Korea economically more free but problems remainEconomic freedom has increased in Korea in recent years, but indexes related to fiscal health and labor market flexibility show a deterioration, according to the Federation of Korean Industries citing research by The Heritage Foundation Monday.
The country ranked at 25 out of 180 countries this year on the Economic Freedom Index with a score of 74 points, up four notches, from 29, and up 1.7 points from the previous year.
The index measures the degree of freedom in trade, business, investment and property rights.
In 2018, it came at 27. In 2011, Korea was number 34.
This year, Singapore was first, followed by Hong Kong. The federation explained that a trade row between the United States and China pushed Hong Kong to second place from the top position, which it maintained over the past 10 years.
Korea scored lower in subcategories concerning taxes, public spending and fiscal health.
“In the tax burden category, it ranked at 125 in 2011 and edged up to 118 in 2019,” the federation said in a statement, “But the ranking went to 158 in 2020.”
The business lobby group attributed the poor performance to an increase in corporate taxes and income taxes instituted by the Moon Jae-in administration.
Growing government spending also dragged the country down, as it ranked 101 in the government spending index.
In that category, Korea was 84 in 2011 and remained between 70 and 90 in the mid 2010s, according to the federation. It blamed rising public spending for the recent result. It expects government funding for Covid-19 containment and support for those affected by the pandemic to weigh on Korea's ranking.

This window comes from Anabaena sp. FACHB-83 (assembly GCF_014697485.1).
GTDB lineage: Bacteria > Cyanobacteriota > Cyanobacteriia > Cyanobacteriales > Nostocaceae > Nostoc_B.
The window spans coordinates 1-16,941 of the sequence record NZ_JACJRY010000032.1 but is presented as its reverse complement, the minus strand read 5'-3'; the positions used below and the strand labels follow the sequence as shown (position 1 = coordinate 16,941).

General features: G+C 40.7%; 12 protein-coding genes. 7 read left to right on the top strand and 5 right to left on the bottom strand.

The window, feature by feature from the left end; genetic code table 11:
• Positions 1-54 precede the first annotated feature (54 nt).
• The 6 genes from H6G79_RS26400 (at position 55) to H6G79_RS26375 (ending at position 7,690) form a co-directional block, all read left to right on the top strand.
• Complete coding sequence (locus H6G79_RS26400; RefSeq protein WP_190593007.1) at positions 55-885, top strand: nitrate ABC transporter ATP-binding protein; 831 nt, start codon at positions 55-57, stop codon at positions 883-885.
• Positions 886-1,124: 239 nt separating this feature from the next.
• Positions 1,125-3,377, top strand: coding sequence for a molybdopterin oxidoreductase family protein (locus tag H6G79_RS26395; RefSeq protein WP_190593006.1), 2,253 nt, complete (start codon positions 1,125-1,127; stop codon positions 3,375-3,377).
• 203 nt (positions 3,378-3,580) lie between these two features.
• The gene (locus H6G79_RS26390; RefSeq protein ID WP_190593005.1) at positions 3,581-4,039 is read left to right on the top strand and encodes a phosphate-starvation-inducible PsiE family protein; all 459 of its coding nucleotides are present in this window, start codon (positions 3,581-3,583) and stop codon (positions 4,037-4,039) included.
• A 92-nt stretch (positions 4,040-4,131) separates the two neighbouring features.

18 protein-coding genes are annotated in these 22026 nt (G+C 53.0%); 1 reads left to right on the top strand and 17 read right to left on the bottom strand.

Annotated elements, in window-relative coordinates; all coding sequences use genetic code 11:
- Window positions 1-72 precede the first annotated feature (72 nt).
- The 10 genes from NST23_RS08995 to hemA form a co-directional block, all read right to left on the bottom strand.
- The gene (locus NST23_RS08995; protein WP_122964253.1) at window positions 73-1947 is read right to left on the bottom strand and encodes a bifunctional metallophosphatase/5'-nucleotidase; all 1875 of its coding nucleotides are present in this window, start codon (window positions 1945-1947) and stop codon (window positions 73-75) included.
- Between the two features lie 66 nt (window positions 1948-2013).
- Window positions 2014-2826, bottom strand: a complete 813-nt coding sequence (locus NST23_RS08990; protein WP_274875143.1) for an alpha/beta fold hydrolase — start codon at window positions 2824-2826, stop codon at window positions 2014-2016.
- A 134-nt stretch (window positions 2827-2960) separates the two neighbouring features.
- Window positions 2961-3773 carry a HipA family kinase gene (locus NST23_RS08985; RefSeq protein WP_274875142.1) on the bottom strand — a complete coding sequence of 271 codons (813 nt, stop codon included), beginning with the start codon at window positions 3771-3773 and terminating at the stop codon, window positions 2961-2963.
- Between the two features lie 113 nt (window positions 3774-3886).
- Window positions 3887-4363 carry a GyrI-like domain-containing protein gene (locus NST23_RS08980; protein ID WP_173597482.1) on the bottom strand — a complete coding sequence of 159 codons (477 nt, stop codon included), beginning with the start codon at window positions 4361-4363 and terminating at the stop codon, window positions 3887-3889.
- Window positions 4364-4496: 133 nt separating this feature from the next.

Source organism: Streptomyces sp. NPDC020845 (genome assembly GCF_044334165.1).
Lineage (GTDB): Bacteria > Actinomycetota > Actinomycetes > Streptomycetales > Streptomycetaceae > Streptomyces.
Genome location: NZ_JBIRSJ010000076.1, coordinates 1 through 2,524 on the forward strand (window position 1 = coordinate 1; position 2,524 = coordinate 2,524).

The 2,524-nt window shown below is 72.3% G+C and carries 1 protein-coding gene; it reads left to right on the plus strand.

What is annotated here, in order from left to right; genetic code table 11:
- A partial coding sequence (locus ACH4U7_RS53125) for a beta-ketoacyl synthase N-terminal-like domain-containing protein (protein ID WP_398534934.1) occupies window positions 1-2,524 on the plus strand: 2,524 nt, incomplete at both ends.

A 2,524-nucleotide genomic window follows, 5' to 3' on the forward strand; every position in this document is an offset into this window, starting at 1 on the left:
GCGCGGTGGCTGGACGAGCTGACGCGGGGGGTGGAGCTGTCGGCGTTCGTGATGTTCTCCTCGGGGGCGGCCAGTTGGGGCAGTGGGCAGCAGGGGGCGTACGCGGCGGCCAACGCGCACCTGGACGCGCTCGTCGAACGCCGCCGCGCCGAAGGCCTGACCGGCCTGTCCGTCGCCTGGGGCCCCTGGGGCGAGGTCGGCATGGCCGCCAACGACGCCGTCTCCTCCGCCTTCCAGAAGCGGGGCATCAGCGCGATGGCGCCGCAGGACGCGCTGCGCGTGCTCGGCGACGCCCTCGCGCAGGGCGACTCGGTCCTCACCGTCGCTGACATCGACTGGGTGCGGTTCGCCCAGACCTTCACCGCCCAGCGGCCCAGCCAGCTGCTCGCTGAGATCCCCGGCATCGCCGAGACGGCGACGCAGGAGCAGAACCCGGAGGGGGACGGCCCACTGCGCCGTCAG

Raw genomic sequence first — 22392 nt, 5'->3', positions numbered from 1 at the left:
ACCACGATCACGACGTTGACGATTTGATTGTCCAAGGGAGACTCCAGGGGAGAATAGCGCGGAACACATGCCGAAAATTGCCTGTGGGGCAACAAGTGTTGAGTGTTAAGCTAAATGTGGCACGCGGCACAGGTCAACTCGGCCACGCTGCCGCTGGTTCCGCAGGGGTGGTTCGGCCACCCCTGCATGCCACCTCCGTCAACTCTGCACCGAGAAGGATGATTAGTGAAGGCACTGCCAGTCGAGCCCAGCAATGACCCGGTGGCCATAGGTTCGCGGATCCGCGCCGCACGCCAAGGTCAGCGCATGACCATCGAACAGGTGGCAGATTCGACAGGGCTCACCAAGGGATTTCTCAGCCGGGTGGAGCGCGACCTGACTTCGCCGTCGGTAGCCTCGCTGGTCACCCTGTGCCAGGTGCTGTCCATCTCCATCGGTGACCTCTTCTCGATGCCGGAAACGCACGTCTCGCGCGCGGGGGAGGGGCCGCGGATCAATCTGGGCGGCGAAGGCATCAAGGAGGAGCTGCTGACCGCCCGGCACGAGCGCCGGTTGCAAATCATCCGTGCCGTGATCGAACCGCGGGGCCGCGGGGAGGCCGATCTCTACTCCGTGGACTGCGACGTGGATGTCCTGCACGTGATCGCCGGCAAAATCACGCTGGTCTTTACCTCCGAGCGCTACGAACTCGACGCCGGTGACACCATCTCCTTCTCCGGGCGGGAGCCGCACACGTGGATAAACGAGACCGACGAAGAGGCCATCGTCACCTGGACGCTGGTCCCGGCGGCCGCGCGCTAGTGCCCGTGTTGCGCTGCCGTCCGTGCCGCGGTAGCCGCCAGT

“Government spending has amounted to 32.8 percent of the country’s output (GDP) over the past three years, and budget surpluses have averaged 2.3 percent of GDP,” the Heritage Foundation noted in this year’s report, adding that public debt is equivalent to 40.7 percent of GDP.
Both the foundation and the business group noted declining labor freedom, which reflects how quickly a firm can respond to changing conditions in the market by making modifications to its workforce.
“Labor freedom improved until 2018 when Korea ranked at 100, but since then it deteriorated to 112 in 2020,” the federation said.
The Heritage Foundation also noted the less flexible labor market conditions, blaming strict regulations.
“Rigid labor regulations sometimes cause employers to make decisions they otherwise would not make that are not good for either employers or employees,” it said.
BY PARK EUN-JEE [firstname.lastname@example.org]